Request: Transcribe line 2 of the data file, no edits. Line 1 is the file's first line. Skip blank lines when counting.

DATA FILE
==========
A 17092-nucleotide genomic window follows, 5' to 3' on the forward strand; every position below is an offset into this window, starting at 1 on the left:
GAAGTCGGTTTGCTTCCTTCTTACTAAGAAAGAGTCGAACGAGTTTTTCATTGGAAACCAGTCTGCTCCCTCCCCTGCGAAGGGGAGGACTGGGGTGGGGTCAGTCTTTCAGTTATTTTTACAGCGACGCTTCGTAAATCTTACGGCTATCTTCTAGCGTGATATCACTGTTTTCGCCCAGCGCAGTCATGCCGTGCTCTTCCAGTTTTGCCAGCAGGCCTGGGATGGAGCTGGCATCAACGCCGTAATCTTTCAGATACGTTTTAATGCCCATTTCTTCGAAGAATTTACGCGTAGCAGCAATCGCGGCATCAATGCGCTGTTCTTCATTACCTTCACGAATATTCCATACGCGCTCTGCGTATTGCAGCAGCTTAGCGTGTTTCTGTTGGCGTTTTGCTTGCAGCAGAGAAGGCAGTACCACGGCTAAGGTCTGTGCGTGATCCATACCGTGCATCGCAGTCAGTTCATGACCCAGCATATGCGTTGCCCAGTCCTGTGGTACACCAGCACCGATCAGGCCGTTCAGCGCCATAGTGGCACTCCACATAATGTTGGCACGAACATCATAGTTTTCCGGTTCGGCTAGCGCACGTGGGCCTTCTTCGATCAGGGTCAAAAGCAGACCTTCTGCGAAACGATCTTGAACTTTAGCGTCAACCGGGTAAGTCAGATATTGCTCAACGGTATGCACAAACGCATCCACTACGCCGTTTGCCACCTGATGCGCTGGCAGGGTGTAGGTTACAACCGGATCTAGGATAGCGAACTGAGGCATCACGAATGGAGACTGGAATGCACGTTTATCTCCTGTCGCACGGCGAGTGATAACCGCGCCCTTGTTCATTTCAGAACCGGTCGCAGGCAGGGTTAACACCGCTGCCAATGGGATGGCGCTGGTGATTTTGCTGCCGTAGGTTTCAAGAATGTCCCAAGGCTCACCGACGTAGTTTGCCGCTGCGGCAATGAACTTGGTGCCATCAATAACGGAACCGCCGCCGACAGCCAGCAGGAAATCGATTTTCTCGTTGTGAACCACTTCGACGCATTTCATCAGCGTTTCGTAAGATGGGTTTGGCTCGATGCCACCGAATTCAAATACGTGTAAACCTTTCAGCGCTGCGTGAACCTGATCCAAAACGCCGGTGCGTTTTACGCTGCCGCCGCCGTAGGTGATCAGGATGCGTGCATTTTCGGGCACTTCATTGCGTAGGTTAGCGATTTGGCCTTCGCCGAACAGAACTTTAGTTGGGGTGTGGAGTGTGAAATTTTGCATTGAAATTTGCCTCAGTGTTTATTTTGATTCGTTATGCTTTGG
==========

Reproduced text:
GAAGTCGGTTTGCTTCCTTCTTACTAAGAAAGAGTCGAACGAGTTTTTCATTGGAAACCAGTCTGCTCCCTCCCCTGCGAAGGGGAGGACTGGGGTGGGGTCAGTCTTTCAGTTATTTTTACAGCGACGCTTCGTAAATCTTACGGCTATCTTCTAGCGTGATATCACTGTTTTCGCCCAGCGCAGTCATGCCGTGCTCTTCCAGTTTTGCCAGCAGGCCTGGGATGGAGCTGGCATCAACGCCGTAATCTTTCAGATACGTTTTAATGCCCATTTCTTCGAAGAATTTACGCGTAGCAGCAATCGCGGCATCAATGCGCTGTTCTTCATTACCTTCACGAATATTCCATACGCGCTCTGCGTATTGCAGCAGCTTAGCGTGTTTCTGTTGGCGTTTTGCTTGCAGCAGAGAAGGCAGTACCACGGCTAAGGTCTGTGCGTGATCCATACCGTGCATCGCAGTCAGTTCATGACCCAGCATATGCGTTGCCCAGTCCTGTGGTACACCAGCACCGATCAGGCCGTTCAGCGCCATAGTGGCACTCCACATAATGTTGGCACGAACATCATAGTTTTCCGGTTCGGCTAGCGCACGTGGGCCTTCTTCGATCAGGGTCAAAAGCAGACCTTCTGCGAAACGATCTTGAACTTTAGCGTCAACCGGGTAAGTCAGATATTGCTCAACGGTATGCACAAACGCATCCACTACGCCGTTTGCCACCTGATGCGCTGGCAGGGTGTAGGTTACAACCGGATCTAGGATAGCGAACTGAGGCATCACGAATGGAGACTGGAATGCACGTTTATCTCCTGTCGCACGGCGAGTGATAACCGCGCCCTTGTTCATTTCAGAACCGGTCGCAGGCAGGGTTAACACCGCTGCCAATGGGATGGCGCTGGTGATTTTGCTGCCGTAGGTTTCAAGAATGTCCCAAGGCTCACCGACGTAGTTTGCCGCTGCGGCAATGAACTTGGTGCCATCAATAACGGAACCGCCGCCGACAGCCAGCAGGAAATCGATTTTCTCGTTGTGAACCACTTCGACGCATTTCATCAGCGTTTCGTAAGATGGGTTTGGCTCGATGCCACCGAATTCAAATACGTGTAAACCTTTCAGCGCTGCGTGAACCTGATCCAAAACGCCGGTGCGTTTTACGCTGCCGCCGCCGTAGGTGATCAGGATGCGTGCATTTTCGGGCACTTCATTGCGTAGGTTAGCGATTTGGCCTTCGCCGAACAGAACTTTAGTTGGGGTGTGGAGTGTGAAATTTTGCATTGAAATTTGCCTCAGTGTTTATTTTGATTCGTTATGCTTTGG